The Philadelphia Inquirer from Philadelphia, Pennsylvania on February 8, 1981 · Page 16
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The Philadelphia Inquirer from Philadelphia, Pennsylvania · Page 16

Philadelphia, Pennsylvania
Issue Date:
Sunday, February 8, 1981
Page 16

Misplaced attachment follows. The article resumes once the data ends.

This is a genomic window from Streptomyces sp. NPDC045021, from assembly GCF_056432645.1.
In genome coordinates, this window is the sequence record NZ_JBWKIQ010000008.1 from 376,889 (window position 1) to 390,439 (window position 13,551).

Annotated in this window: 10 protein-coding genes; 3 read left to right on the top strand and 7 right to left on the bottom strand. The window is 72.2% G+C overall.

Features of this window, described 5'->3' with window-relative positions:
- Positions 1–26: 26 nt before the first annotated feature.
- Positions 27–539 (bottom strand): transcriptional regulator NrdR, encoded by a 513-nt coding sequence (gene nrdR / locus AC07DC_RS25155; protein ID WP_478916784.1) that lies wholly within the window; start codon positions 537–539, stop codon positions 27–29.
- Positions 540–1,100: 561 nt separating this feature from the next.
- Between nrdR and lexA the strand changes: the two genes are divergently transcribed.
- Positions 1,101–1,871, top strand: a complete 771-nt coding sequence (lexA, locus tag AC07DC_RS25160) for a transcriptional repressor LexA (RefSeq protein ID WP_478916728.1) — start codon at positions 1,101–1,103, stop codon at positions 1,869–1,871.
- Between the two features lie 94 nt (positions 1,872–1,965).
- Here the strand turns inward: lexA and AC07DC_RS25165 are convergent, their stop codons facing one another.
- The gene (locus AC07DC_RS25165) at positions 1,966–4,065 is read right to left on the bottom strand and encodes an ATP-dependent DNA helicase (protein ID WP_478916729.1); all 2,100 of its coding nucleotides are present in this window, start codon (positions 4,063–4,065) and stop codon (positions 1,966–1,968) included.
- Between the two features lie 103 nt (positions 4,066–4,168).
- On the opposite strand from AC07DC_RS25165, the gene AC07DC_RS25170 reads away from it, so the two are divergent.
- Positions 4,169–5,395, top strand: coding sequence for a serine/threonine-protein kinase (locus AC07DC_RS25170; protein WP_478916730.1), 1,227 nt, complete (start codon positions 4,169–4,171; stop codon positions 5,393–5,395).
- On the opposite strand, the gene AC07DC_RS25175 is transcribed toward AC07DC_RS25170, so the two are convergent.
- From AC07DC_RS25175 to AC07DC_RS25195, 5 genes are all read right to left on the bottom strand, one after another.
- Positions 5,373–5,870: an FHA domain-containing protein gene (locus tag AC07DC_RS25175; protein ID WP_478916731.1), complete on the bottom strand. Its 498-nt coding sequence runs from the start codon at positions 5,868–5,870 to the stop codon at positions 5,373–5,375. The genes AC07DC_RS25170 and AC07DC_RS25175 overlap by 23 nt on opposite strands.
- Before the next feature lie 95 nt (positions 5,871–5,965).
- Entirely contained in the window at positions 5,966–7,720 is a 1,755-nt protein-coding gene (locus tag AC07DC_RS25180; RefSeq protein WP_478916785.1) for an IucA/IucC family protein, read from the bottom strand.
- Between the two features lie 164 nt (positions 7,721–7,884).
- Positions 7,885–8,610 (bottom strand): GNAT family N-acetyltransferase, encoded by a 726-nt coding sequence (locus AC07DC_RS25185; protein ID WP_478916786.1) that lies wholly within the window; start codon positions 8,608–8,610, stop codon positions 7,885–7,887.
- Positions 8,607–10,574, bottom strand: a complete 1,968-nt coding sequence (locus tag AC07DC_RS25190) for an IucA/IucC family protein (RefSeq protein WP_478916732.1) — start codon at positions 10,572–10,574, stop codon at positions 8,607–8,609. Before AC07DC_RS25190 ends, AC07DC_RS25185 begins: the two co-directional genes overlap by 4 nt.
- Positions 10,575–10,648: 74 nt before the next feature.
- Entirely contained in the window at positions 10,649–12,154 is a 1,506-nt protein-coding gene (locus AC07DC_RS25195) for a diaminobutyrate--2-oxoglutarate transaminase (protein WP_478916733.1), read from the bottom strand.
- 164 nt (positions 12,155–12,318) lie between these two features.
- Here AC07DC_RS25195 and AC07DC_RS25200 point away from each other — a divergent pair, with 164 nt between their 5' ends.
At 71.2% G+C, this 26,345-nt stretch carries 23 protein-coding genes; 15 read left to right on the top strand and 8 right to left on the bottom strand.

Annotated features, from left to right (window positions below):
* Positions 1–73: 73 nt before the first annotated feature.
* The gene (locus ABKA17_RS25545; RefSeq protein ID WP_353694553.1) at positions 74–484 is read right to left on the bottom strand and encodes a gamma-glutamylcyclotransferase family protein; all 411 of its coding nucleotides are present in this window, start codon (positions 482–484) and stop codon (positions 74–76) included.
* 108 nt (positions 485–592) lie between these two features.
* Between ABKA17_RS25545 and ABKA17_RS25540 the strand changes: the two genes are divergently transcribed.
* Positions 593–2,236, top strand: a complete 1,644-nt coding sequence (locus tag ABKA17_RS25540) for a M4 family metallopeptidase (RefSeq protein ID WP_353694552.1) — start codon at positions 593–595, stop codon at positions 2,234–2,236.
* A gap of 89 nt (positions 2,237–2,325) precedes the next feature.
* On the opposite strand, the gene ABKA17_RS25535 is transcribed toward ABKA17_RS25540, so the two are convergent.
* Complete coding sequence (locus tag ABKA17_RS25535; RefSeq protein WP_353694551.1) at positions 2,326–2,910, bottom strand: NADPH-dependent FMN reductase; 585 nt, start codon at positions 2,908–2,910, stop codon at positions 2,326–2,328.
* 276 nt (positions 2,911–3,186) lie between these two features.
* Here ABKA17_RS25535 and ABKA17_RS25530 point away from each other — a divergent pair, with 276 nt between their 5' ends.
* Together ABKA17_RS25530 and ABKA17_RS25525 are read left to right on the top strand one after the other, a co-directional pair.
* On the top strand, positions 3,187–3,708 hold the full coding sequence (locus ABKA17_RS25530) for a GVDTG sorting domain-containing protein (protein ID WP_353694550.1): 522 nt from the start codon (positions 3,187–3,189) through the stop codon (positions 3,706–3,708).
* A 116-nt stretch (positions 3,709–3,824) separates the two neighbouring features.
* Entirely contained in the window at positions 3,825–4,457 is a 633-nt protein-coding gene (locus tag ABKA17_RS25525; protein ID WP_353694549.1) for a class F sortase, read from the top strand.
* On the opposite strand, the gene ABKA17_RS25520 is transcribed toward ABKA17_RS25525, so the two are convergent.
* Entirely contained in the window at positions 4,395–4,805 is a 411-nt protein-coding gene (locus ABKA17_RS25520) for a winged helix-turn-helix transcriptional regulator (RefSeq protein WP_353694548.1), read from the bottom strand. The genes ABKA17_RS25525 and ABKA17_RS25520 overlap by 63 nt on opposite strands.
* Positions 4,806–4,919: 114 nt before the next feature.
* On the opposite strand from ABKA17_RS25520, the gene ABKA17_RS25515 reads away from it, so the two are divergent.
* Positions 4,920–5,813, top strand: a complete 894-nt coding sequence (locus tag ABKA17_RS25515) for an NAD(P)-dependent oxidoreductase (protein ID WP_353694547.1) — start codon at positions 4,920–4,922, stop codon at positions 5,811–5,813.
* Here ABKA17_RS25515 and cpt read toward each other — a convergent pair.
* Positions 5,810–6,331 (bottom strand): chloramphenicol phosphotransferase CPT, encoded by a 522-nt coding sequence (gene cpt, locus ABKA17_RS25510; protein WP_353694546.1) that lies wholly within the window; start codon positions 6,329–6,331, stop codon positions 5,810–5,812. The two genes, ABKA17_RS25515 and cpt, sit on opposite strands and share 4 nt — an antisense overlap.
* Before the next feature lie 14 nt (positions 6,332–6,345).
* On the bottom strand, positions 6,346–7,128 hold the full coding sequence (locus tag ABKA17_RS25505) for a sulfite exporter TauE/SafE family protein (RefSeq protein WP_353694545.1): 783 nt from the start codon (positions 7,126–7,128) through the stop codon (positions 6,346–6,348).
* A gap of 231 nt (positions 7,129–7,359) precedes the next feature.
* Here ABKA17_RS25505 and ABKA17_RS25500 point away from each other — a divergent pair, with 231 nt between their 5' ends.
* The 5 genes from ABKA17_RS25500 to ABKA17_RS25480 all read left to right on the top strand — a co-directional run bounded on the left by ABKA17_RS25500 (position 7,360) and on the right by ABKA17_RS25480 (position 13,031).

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Sunday. Fob. X. l.M Philadelphia Inquirer El Salvador returns to old routine of ritual slaughter Ifi-A By GuyGugliotia Knight Rtdder News Service - MEXICO CITY Kl Salvador's civil war, which opened the new year with a louder bang than expected, has settled back into its old rhythm of ritual slaughter. For the Salvadoran "people," the dwindling pool of hearts and minds that is supposed to be getting something out of all of this, February's first week was vintage: Rightists blew up the Nicaraguan embassy; leftists blew up two gas stations; a scattering of mangled, almost unrecognizable corpses littered the hinterlands and several dozen noncom-batantsdied by mistake. For El Salvador's leaders, the hodgepodge of politicians, army colonels, guerrilla chieftains and intellectuals who claim to speak for the various contenders in the dispute, it should be obvious that the war, such as it is, is still at stalemate. The guerrillas' "final offensive," which jumped off amid great fanfare on the weekend of Jan. 10, ran aground almost immediately, the victim of popular indifference. The Salvadoran citizenry, terrorized instead of politicized, simply tried to get out of the way. The military-civilian government, however, proved itself unable to capitalize on the guerrillas' failure. Lacking the resources and perhaps the will to track down and trap the guerrillas in their northern strongholds, the army's "counteroffensive" has never gotten started. Still, despite a status quo that suggests that El Salvador may fight several more rounds before it reaches even a quarter-final offensive, recent weeks have brought profound, albeit subtle, changes in the way the game is played. . The stakes have been more clearly defined, the ante raised and some of the players changed all, one imagines, to gain the critical bit of leverage that will enable one side or another to force the matter to a conclusion. The most significant adjustment has been President Reagan's arrival in the White House, an event quickly followed by signals that Washington intends to do everything it can to stop the march of socialism through Central America. El Salvador appears to be the place the new administration chooses to make a stand. Carter's machinery y Ironically, much of the machinery needed to implement this policy already had been put in place during President Jimmy Carter's final days in office. Some of the changes were tangible: The United States resumed military aid to the Salvadoran junta, a decision amplified within a few days to include guns and ammunition as well as the nonmilitary assistance mandated earlier. Other changes were ideological-Nicaragua's leftist Sandinista government was serving as a conduit for "massive" arms shipments to the Salvadoran guerrillas, U.S. sources said. The United States wanted it stopped and was prepared to risk its policy of conciliation with the Sandinistas. At first it was thought that the changes were requested by the Reagan transition team and accepted by Carter to give Central American policy a bridge across administrations. Later, however, the suspicion grew that the Carterites had acted alone, alarmed because the quality and quantity of weapons mustered by the guerrillas through the Nicaraguan connection far surpassed intelligence estimates. In any case, it is clear that the Reagan stable is comfortable with what is in place. The change in administration was expected to be particularly stormy in Central America with Carter conciliation clashing sharply with Reagan Red Scare. Instead, owing to the Carter administration's Ilth-hour toughening, the transition was a great deal smoother han anticipated. Resumption of military aid was a convenient signal that Reagan intended to stand by the Salvadoran junta and support its armed forces in a prolonged war against the left. And in Nicaragua, U.S. Ambassador Lawrence Pezzullo continued to lean on the Sandinistas, so far, according 10 one source close to these talks, "without success." This boded ill for ihe future of U.S.Nicaragua relations, but no matter. Nicaragua is expendable The Reagan team's priority interest in Central America is to stop the spread of Marxism at the Nicaraguan border. At this point, Nicaragua itself seems expendable. El Salvador presents a somewhat muddier picture. The Reagan administration, like Carter before it, supports the year-old coalition government of moderate military officers and Christian Democratic Party politicians, the so-called "center" solution sculpted by the Carter State Department and its ambassador in San Salvador, Robert White. But White, a quick-witted Boston liberal with an uncommon ability to infuriate such Republican heavyweights as Sen. Jesse Helms, was one .of the first to get the ax from the new administration. He was replaced by "interim ambassador" Frederic thapin, another career diplomat currently working in a liaison job at the Pentagon. Undaunted, even at the end, While said, "I have this slightly guilty feeling that I'm taking up a disproportionate amount of God's time." ". His departure was thus no surprise, but it may have unfortunate conse-quencs for the relationship between the Salvadoran army and the Christian Democrats led by Jose Napoleon Duarte. president of the four-member junta. White several times described Duarte as "a master politician," and provided strong support for the Christian Democrats' efforts to con- Analysis struct the lattice-work of reforms expected to serve as the underpinning for El Salvador's democratic future. Throughout his stint, White made it clear that the reforms, the Christian Democrats and the armed forces were part of the same Unsupported package. Now, however, with White gone, the military aid already arriving and the Reagan administration clearly intending to stick with El Salvador come what may, Duarte's chances for survival suddenly seem less firm. "Duarte must try to get a political base, and there is a danger he may alienate the military, who could feel that he is betraying them by pursuing partisan activity," said one analyst close to the Salvadoran government. The key difficulty is that soldiers weaned on 50 years of dictatorship are totally unfamiliar with anything resembling traditional Western-style campaigning. They also have difficulty understanding a political system that doesn't come out of a gun barrel. If Duarte is the master politician that White thinks he is, he will be able to educate his own colonels in the desirability of partisan activity as a means to build popular support critical for the establishment of any meaningful government in El Salvador. If he fails, however, he and the party could be cast out for sullying the honor of the government with cheap politics. White had acted as a buffer between the civilians and the colonels, but now he is gone. More important, the United States has decided not to abandon El Salvador no matter who rules. Duarte could be come a burden that the army, in the final analysis, need not bear. The basic points of view, then, for the Reaganites are two: Nicaragua can go; El Salvador cannot. The underlying assumption is that Central America is a Cold War battleground in which Cuba and the Soviet Union are seeking Marxist domination of the region. The Soviets and the Cubans supply the Salvadoran guerrillas, the United States supplies the government. Washington has had some success promoting its opinions. Few objective analysts of Central America's troubles seriously doubt that Nicara- I gua is a pipeline for arms shipments to the guerrillas. The danger is that in treating El Salvador as strictly an East-West confrontation, one tends to lose sight of what the civil war is all about. ! A feudal society dominated by landed oligarchy with support from ' armed forces well-schooled in re- pressioo, El Salvador was, and still Is,' lertile ground for revolution Under Carter and White, reforms 5 were considered at least as important ; as the regional Cold War. Under Reagan it's Cold War first, reforms second. SHOP ALL BAMBERGER STORES TODAY 3 THE ATARI GAME PLAN: SAVE s 25 ON THE VIDEO COMPUTER SYSTEM f WITH "COMBAT" GAME CARTRIDGE. SALE SI65" .W.V.v.v . 1 ,v. -.u.w.i.i.k g.:pM.wiiuHnuiMUtwWeW X K " M .1 . '-VUV I "V 'MOT , . Af I 'liaSiBWMw tommuKW!?' ' yyw Miti(iwM ! I" j "pl t 3 ' Vjr : . iMiMiiiMjiiMmjui J"2o;pta!s.4M - i -f s JL w ' t SAVE $4 ON EVERY OTHER CARTRIDGE, ' BUY 4 AND GET A $IO STORAGE CASE AS A BONUS (A816-77) It's like having your own electronic game center. Play with friends, or take on Atari " . Just plug in the controls, slip in a cartridge and select the level of difficulty. Hooks right up to your TV and youldon't have to unplug it to watch regular programming. Cdmplete vyith 2 joysticks, 2 paddle controls, TV switch box and AC adapter. Just 400 in all Bamberger stores. Regularly $190. t SAVE ON SPACE INVADERS, BREAKOUT", SKIING AND DOZENS MORE TITLES IN STOCK Y II II SALE SI9 Regularly $23 Golf Night Driver Skiing Street Racer' SALE $28 Regularly $32 Adventure Bridge Championship Pele Soccer Dodge 'Em" Maze Craze Space Invaders QAI C Regularly $40 Indy 500 Backgammon Video Chess Breakout" Bowling Boxing Circus Atari'" Fishing Derby Order by mail or phone for delivery in New Jersey and our delivery areas in N.Y., Pa.. Del. and Md. Phone f0Qi ft6:S 44 J J or your local ' Bamberger Teleservice number or write. 'There is a $3 delivery charge. Sorry, no C.O.D.'s under $150. C.O.D.'s over $150 and under $500 require a 20 deposit and 2.25 CO D. tee or $100 deposit. C.O.D. fees are in add.tion to delivery charges. Sale prices for merchandise on this page are in effect through Sunday. February 22 Please note: "Regularly" connotes Bamberger's regular day-m, day-out prices. Electronic games at all Bamberger stores. fThe warranty for this product is enclosed with the product. Or write to Bamberger's Warranty Office, P.O. Box 1 10. Newark, N.J. 07101 CHARGE IT IT'S SO VERY CONVENIENT OPEN A BAMBERGER'S ACCOUNT Shop Bambergers Cherry Hill, Deptford. Oxford Valley, Springfield. Quaker Bridge, Lehigh Valley, Montgomery, and Christiana Mall, Del. Monday through Saturday 10A.M. to 9:30 P.M. Sunday noon to 5.